What Happened With ZRTP This Week

Silent Circle and Azimuth Security develop a remediation plan for Silent Circle and the other consumers of ZRTPCPP. Learn more.

On Monday, June 24, Mark Dowd of Azimuth Security contacted us because he found some bugs in Werner Dittmann’s Open Source ZRTP library, hereafter called ZRTPCPP. We use ZRTPCPP in Silent Phone, and it is also used in a number of other VOIP systems. Werner consults for us, and we fund him and the development of his library.

Mark is fantastic to work with and we really appreciate the way that he contacted us, worked with us and came up with a remediation plan for ourselves and the other consumers of ZRTPCPP which include a number of VOIP clients as well as some libraries, as thus all the clients of those libraries. Collectively, we put together a notification and update plan so that we could have the family of people using ZRTPCPP library close the inevitable window of vulnerability as tightly as possible.

By Wednesday, we had things pretty much under control and were planning a coordinated release of software and Mark’s article. Somewhere there, we all collectively dropped the ball. I’m not done with an analysis on it, but my present suspicion is that with us stretched across time zones from UTC+10 to UTC–8 we just all crossed our wires.

Fine. We huddled and Mark was gracious enough to take down his article so more software could get in place (including ours). A couple of news organizations agreed to embargo the gory details for a couple days, too. Lots of us scrambled and we got the software out. The Android app got out Thursday (which is the biggest concern, since it runs on Android versions back to Gingerbread), and the iOS app today. We think most other people are okay, too, and when Mark’s satisfied, he’ll have his blog post back up. Almost certainly you’ll be reading this after he re-posts.

On our end, we consider our top priority protecting our users, and given the situation, we decided that first priority is to get the fixed software out there, with as few exploitable details as possible. Again, thank you to Mark for agreeing with this and his help. There have been various people around the net who have said that someone could have decompiled the binary to find out the issue. Certainly they could have. However, these particular bugs in ZRTPCPP have been in GPLed, public source code for six years plus, and Mark was the first one to find them. Moreover, the fixes were in GitHub before any of this happened, which fortunately no one seemed to notice.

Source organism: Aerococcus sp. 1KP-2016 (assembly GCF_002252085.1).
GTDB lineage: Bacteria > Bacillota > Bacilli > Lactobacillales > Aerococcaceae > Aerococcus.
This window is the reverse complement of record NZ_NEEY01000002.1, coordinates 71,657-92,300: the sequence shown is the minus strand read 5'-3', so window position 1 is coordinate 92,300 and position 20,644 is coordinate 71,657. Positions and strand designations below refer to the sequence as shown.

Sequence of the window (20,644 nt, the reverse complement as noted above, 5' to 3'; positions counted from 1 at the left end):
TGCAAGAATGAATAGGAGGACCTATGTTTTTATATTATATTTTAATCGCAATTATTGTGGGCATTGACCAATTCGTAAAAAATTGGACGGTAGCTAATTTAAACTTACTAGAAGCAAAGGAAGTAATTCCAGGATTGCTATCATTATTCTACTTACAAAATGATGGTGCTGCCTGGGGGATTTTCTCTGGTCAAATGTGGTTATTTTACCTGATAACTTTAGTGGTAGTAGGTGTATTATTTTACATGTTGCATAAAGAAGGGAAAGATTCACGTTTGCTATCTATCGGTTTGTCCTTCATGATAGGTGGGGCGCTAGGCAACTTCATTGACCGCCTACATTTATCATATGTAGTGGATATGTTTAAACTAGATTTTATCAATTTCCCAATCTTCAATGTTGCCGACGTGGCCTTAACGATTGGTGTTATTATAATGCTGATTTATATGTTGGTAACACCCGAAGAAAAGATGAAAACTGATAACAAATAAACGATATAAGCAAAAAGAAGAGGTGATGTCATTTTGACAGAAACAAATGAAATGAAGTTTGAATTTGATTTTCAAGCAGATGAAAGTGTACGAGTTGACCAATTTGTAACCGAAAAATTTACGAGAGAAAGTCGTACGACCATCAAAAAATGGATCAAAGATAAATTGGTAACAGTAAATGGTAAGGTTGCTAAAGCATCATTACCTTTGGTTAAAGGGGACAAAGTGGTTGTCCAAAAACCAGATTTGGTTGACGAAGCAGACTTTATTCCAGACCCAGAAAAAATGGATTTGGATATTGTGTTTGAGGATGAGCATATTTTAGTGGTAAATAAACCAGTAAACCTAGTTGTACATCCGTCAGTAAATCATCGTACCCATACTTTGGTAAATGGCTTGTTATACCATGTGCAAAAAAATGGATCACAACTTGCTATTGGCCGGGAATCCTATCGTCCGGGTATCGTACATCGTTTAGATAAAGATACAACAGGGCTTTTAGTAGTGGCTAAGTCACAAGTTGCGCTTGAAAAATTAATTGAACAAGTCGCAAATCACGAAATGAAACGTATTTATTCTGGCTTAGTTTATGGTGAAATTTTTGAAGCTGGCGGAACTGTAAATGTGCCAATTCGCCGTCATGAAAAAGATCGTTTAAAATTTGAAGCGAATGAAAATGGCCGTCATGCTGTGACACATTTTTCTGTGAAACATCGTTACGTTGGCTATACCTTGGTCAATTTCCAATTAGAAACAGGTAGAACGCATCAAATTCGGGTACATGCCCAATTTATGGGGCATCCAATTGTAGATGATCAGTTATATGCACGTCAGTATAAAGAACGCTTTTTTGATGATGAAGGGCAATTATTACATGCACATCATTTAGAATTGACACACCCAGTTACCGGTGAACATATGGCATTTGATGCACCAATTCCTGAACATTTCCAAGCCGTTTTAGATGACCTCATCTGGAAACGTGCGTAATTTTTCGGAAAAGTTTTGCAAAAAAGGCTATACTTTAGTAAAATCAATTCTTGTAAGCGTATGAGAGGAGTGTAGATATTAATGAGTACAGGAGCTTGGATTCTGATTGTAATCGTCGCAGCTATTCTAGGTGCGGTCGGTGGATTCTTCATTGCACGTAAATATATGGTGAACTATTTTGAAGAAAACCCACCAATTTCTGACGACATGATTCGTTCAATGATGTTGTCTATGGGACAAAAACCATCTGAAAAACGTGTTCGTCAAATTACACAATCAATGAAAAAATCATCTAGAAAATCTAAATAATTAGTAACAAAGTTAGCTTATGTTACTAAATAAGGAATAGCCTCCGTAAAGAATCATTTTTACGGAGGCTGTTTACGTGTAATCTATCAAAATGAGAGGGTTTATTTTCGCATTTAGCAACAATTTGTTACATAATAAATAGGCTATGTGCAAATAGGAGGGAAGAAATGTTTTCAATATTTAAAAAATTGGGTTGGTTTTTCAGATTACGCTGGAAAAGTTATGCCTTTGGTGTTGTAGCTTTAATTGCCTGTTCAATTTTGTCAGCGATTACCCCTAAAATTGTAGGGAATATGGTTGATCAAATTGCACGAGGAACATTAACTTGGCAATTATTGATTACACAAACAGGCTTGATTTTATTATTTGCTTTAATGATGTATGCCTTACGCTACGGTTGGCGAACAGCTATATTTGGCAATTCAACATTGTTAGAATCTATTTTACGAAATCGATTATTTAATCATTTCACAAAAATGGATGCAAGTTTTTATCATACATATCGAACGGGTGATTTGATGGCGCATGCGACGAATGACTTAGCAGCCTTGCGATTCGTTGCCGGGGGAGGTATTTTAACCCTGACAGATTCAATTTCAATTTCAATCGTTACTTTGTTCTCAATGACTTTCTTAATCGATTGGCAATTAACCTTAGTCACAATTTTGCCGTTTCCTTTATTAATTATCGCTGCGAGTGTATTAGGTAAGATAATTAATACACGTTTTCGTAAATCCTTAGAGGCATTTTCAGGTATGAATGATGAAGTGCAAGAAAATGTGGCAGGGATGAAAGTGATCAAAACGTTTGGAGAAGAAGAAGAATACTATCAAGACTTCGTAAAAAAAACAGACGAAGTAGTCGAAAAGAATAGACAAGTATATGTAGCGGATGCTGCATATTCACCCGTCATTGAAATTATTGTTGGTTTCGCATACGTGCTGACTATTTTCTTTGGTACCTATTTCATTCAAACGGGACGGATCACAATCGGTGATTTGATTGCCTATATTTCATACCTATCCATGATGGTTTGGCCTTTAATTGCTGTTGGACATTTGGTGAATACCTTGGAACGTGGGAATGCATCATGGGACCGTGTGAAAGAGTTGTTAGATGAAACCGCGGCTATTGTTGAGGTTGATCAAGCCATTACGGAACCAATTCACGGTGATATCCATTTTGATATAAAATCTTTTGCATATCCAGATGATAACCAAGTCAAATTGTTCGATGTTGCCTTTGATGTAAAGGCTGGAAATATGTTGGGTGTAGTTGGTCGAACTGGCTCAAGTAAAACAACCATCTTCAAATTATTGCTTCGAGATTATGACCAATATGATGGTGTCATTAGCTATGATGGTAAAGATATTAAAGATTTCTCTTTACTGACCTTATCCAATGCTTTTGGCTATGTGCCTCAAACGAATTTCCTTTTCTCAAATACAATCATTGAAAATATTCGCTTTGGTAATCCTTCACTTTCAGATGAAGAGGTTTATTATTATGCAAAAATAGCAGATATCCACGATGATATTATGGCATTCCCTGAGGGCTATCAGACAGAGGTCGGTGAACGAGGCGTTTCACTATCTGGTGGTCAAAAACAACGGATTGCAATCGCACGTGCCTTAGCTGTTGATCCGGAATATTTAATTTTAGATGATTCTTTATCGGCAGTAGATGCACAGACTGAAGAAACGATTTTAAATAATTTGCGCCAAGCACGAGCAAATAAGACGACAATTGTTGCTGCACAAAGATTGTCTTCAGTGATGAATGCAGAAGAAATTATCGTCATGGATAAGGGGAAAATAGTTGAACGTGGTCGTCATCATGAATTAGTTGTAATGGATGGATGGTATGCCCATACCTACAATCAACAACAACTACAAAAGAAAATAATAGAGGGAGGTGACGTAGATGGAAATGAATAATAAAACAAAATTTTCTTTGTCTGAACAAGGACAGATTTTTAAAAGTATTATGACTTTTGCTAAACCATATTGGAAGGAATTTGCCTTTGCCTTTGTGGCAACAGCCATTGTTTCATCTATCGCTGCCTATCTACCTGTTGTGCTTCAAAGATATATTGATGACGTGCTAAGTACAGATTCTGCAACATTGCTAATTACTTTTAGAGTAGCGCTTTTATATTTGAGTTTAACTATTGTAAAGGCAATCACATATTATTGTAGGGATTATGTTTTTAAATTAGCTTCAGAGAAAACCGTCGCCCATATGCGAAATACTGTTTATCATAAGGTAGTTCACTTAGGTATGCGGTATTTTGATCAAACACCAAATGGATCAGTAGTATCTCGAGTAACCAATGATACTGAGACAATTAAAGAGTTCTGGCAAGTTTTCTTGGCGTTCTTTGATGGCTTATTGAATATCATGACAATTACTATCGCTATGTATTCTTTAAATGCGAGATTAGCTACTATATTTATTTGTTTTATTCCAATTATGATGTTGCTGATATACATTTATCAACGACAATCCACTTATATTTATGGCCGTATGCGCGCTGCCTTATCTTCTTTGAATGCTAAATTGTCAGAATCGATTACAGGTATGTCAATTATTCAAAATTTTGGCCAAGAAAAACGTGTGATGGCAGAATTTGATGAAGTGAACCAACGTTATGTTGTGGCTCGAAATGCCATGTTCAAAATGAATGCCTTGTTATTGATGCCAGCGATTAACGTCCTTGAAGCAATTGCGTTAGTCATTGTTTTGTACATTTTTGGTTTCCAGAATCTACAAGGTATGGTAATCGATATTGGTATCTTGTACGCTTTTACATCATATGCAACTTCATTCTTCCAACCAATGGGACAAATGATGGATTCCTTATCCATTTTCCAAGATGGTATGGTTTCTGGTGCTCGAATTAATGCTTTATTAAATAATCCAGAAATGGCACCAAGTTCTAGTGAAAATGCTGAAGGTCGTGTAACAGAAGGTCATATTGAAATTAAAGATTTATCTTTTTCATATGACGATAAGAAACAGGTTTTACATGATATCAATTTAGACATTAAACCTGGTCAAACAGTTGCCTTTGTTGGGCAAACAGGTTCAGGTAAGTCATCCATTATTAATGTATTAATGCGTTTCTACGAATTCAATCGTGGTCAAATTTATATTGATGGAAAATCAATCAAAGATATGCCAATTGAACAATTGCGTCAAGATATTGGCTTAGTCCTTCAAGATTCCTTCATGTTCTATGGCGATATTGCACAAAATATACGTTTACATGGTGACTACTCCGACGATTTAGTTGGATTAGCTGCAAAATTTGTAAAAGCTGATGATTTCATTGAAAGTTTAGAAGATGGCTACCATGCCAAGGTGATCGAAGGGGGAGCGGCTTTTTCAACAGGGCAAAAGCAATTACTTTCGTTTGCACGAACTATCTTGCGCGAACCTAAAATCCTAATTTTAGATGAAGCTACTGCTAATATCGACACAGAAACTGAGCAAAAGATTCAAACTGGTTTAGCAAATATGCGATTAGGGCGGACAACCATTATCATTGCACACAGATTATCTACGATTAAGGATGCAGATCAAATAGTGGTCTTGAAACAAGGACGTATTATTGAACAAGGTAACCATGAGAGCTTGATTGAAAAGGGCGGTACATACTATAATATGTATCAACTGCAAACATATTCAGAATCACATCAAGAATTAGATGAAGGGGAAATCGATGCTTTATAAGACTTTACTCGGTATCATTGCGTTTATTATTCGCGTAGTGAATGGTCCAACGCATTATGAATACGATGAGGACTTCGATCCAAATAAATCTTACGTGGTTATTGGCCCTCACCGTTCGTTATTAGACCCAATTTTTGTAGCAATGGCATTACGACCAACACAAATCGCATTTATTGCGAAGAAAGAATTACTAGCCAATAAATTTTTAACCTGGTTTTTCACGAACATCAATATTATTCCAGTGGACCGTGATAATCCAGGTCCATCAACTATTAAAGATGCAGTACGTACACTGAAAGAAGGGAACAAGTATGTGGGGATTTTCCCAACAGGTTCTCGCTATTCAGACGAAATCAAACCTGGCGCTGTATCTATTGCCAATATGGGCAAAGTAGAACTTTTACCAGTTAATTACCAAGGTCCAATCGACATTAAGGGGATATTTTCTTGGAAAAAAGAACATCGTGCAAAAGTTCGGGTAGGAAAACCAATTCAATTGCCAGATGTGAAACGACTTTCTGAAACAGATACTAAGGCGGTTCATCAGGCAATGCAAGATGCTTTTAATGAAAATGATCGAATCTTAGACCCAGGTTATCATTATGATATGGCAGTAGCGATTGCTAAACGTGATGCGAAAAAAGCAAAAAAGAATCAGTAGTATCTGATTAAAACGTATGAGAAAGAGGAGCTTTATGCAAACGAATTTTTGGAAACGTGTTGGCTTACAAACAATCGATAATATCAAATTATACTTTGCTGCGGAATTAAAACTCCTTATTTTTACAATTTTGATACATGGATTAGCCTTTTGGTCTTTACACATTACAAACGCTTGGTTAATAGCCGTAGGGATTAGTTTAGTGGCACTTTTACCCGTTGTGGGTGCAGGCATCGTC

Moreover, we’re a privacy company. We don’t keep a subscriber list. Some people have given us contact email addresses, but fewer than you’d think. Our philosophy has been that metadata is bad, and so we know less about our customers than you might expect.

Android usually downloads app updates automatically. The full detail on that is long and complex, so let me just say that if you are an Android person, make sure that anything remotely security related has automatic updates. For us, the automatic app updates was the best way to get information to people who need to know. The Apple App Store worked well for an expedited release, and thanks to them. We appreciate it. If you are an iOS user, please update if you haven’t. Once the uncertainty on delivery through the various app stores settled out, we tweeted it.

It’s now Friday evening and from where I sit, the worst of the storm has passed, and Mark is working with us on re-releasing his blog. The library fixes are also now propagated to the Java versions of the libraries, and the other VOIP clients using the libraries expect to have fixes in their builds before the end of the weekend. I’m not mentioning their names; if you use other VOIP clients that might be affected, check their sites.

To all my customers and those who use other affected software, I am deeply sorry that we fumbled this. We’re even now looking at how to do better next time, while hoping that next time will be long enough from now that we don’t actually acquire skill at handling such problems.

We’ll get the updated sources for Silent Phone onto GitHub soon. I will also write more over the next few days as we do more internal investigations. Thank you for your understanding and forbearance today.